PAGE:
Inspired by a true story
Here is the story, published on Reddit by user DigitalAssets:
Need to vent about my Magento 2 Go Live Nightmare
Let me preface this by admitting I have no serious experience with Magento. I am learning on the fly and through tutorials. My dev knowledge only goes so far. I do have experience with e-commerce and basic web development using HTML, CSS (WordPress mainly), and chose Magento based on the level of customisability and community approval.
I’m the eCommerce executive for an online wholesaler. We were mean’t to go live on Monday 29th April. Fast forward to 8th May (today) and we had to push live a broken website or I feared I would lose my job. Also, the anxiety was killing me so bad I was contemplating doing awful things to myself. I can’t afford either of this because I’m a new Dad and need this job.
Anyway, my first developer promised me he was from the UK. Enter Tony. He would do the work for a nominal fee. I paid upfront. He did around 60% of it and got lazy then made excuses. And was barely contactable on Skype.
This led to me looking for another developer, enter Will. Definitely from the UK this time. He was extremely diligent, excellent communication and seemed to know everything about Magento 2. I paid upfront. A week later, Will makes excuses but promises the site will be “live in the morning”. He’s just transferring files.
So now I’ve paid 2 different developers and have a buggy, broken eCommerce site and am possibly going to get fired at the end of the month for overspending for such a poor end-result. What have I learned? Never pay upfront.
I’m now in a state of constant anxiety and it’s tearing me apart.
Pretty sad story, right? An eCommerce project turned to a total disaster causing non-working online store, lost time, money to the merchant and serious stress to the manager responsible for it. Unfortunately such situation is not unique and happens even with big businesses as recent a Hertz vs Accenture case shows.
Let’s review, what were the mistakes that made this project a catastrophe.
1. Inexperienced project manager
As DigitalAssets admitted, he has no serious experience in Magento. It may be fine if there was an experienced project manager vendor side involved, but it wasn’t the case – the merchant decided to cut corners and only hire individual developers.
Magento is pretty complex system and building Magento-based store without experienced project manager is very risky. Many other mistakes are related with this first one.
2. Hiring an individual developer for a complex ecommerce project
Typical Magento website is a pretty complex project requiring multiple experts:
- project manager
- business analyst
- UX designer
- graphic designer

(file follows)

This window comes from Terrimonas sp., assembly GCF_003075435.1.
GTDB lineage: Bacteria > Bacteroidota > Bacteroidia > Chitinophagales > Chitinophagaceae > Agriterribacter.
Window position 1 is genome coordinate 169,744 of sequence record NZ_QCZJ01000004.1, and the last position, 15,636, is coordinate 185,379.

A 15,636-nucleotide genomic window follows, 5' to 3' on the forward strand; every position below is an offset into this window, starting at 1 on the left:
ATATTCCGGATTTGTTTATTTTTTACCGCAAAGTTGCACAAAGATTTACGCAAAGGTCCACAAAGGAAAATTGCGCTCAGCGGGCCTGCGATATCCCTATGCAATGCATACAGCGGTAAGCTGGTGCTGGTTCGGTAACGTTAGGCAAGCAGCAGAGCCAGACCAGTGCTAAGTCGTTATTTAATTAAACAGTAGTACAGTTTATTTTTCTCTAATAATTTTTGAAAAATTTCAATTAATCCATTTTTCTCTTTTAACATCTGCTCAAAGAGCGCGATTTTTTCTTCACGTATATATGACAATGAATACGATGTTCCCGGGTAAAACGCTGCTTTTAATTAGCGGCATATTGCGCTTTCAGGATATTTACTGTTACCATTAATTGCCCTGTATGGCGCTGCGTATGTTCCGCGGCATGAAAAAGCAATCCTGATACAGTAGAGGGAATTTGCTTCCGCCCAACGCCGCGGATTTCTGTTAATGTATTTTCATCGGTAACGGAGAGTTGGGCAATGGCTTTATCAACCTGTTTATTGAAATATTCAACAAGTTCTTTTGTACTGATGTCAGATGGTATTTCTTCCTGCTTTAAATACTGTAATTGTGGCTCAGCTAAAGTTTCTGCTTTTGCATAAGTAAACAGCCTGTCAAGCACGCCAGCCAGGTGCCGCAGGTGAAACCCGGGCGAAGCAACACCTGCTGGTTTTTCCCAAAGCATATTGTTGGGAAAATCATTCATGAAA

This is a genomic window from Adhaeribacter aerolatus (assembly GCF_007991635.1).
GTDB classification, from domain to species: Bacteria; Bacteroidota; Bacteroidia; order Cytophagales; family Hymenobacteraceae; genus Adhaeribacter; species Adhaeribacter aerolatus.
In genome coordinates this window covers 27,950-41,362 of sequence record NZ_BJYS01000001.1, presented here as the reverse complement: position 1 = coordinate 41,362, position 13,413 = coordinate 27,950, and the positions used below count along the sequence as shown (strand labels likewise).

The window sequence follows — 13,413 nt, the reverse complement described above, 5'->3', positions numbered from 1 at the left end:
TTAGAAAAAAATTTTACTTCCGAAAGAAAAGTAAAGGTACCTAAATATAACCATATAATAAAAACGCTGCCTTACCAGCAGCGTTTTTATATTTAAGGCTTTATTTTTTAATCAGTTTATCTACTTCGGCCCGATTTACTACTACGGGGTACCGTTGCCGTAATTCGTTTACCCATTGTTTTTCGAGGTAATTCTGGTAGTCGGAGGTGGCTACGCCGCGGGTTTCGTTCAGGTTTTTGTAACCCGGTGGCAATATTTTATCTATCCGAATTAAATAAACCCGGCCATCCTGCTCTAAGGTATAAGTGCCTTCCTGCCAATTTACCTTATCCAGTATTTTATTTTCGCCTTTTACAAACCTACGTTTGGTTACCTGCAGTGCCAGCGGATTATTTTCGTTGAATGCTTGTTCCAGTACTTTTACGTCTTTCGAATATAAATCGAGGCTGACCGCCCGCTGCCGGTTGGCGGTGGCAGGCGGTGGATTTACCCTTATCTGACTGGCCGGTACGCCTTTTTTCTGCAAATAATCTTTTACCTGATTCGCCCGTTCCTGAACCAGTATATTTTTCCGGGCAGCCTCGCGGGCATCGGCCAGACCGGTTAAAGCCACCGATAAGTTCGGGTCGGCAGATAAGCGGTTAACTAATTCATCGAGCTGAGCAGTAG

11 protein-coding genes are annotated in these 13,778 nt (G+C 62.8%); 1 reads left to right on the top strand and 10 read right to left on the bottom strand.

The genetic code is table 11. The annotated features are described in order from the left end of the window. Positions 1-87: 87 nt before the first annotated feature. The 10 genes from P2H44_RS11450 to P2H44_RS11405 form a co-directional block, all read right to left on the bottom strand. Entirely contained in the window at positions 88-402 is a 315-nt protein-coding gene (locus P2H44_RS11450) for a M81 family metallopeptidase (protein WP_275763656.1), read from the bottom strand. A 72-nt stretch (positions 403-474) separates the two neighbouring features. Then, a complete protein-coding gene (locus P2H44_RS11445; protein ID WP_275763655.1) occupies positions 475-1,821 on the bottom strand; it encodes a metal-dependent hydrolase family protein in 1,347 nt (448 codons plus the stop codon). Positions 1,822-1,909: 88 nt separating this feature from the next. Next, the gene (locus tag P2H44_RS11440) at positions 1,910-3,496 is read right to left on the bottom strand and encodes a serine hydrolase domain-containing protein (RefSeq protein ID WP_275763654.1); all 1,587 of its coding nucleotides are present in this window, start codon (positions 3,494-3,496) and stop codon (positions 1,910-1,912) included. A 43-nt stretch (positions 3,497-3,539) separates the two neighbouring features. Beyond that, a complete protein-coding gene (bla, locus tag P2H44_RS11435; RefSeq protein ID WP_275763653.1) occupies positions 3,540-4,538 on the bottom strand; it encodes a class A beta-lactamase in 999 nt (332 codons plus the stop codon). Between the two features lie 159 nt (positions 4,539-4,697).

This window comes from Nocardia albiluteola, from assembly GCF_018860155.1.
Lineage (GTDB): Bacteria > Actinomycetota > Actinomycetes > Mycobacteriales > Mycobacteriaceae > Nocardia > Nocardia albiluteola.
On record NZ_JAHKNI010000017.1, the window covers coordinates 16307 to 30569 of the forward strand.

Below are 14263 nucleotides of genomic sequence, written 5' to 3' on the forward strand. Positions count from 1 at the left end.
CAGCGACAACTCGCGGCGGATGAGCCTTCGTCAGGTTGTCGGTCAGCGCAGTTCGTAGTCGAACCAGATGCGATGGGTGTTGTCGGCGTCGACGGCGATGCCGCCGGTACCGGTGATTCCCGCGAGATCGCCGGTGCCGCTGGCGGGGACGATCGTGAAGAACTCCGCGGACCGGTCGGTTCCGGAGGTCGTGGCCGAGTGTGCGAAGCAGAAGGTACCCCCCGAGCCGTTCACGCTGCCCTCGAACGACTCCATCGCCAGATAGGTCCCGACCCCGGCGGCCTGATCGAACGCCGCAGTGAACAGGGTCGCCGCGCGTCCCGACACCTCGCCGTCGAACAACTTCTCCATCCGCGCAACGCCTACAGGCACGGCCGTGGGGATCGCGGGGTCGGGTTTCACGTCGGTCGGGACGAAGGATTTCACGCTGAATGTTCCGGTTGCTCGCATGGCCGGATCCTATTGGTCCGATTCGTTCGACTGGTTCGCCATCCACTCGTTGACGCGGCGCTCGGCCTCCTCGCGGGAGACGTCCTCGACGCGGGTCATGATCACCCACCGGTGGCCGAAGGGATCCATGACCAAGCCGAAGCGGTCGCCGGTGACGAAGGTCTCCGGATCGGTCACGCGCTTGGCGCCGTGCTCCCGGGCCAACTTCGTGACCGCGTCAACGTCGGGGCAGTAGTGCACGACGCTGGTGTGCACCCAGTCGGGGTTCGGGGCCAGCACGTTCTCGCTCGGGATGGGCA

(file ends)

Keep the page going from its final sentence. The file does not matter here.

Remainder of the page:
- front-end developer
- back-end developer
- devops specialist
While some of that roles may be combined in one person (like project manager can be a business analyst too), it is impossible to expect that a single developer can cover all roles. It just never happens.
The business will be better of hiring another business (Magento specialized agency or consultancy like Magenable) rather than an individual developer. Yes, it is more expensive, but the cost is not the only factor a smart merchant should consider. Working with a business rather than individual developer doesn’t guarantee your project success, but increases the chances of that.
Combined with the first problem (inexperienced project manager) it was a big mistake.
3. Paying 100% upfront
Paying 100% upfront may be OK for a small fix, but not for a bigger ecommerce project. Right way is to split payment by either milestones (for fixed price projects) or by calendar (like monthly or fortnightly installments) for time and material based projects.
4. Not having proper framework
Here we have an assumptions, but based on the story and follow-up comments it looks like there was no clear framework set between the developers and the merchant: contract, specifications, acceptance criteria, etc.
That leads to the divergence of expectations: what should be done and what shouldn’t in the frame of the agreed budget.
The situation easily goes to lose-lose if that expectations become different for a developer and a merchant, especially with fixed-price projects.
IT is a labour intensive industry and if someone gives you estimation having in mind that the job will take X hours and then (for right or wrong) it appears that it is taking 2X hours at the best your project will be shifted in low-priority corner and at worst a developer will just disappear, especially if this is an individual developer who don’t care much about his/her brand.
Hence fixed price projects must have very specific and detailed requirements and merchants need to understand that work beyond the requirements will cost extra money and take extra time.
The right way to do it
How would we suggest to approach this eCommerce project to avoid disaster?
- Do your homework 1. Understand your requirements and prepare a proper brief/request for quote document
- Do your homework 2. Conduct a market research and identify potential vendors who can deliver. Prepare list of potential vendors.
- Distribute your brief/RFP among potential vendors and collect responses
- Shortlist the best vendors, look beyond prices (platform expertise, experience, past projects, certifications)
- Meet with the shortlisted vendors, better in person
- If you see that all proposals are not in the frames of your expected budget – either review your requirements or increase the budget
- Select the best vendor and sign proper contract with clear framework, deliverables and multi-step payments.
- Manage the project properly, control interim deliverables, time, budget, risks along the way, not in the last couple days before the deadline.
Finally, if you need any help with your eCommerce project – from consulting on vendor selection to turn-key solution – feel free to contact us!
Reference to original story at Reddit: